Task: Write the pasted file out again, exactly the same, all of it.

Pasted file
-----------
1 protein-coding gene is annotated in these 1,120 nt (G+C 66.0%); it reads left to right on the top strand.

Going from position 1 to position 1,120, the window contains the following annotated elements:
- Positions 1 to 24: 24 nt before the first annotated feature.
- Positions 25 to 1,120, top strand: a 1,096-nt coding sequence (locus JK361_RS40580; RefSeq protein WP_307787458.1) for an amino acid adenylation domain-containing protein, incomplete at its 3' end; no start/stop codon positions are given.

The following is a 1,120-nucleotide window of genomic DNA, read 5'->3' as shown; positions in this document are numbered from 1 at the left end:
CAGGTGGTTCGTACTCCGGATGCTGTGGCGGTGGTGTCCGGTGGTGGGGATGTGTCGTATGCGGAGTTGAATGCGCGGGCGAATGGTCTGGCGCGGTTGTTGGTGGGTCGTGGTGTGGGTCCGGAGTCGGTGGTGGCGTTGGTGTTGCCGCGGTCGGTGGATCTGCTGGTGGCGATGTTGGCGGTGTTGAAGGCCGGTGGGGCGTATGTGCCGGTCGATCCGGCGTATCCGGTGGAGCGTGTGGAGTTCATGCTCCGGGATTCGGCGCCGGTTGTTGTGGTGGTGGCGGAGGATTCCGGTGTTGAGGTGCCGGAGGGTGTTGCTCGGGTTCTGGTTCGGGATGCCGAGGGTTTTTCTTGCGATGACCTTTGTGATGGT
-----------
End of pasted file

1 protein-coding gene is annotated in these 1,120 nt (G+C 66.0%); it reads left to right on the top strand.

Going from position 1 to position 1,120, the window contains the following annotated elements:
- Positions 1 to 24: 24 nt before the first annotated feature.
- Positions 25 to 1,120, top strand: a 1,096-nt coding sequence (locus JK361_RS40580; RefSeq protein WP_307787458.1) for an amino acid adenylation domain-containing protein, incomplete at its 3' end; no start/stop codon positions are given.

The following is a 1,120-nucleotide window of genomic DNA, read 5'->3' as shown; positions in this document are numbered from 1 at the left end:
CAGGTGGTTCGTACTCCGGATGCTGTGGCGGTGGTGTCCGGTGGTGGGGATGTGTCGTATGCGGAGTTGAATGCGCGGGCGAATGGTCTGGCGCGGTTGTTGGTGGGTCGTGGTGTGGGTCCGGAGTCGGTGGTGGCGTTGGTGTTGCCGCGGTCGGTGGATCTGCTGGTGGCGATGTTGGCGGTGTTGAAGGCCGGTGGGGCGTATGTGCCGGTCGATCCGGCGTATCCGGTGGAGCGTGTGGAGTTCATGCTCCGGGATTCGGCGCCGGTTGTTGTGGTGGTGGCGGAGGATTCCGGTGTTGAGGTGCCGGAGGGTGTTGCTCGGGTTCTGGTTCGGGATGCCGAGGGTTTTTCTTGCGATGACCTTTGTGATGGT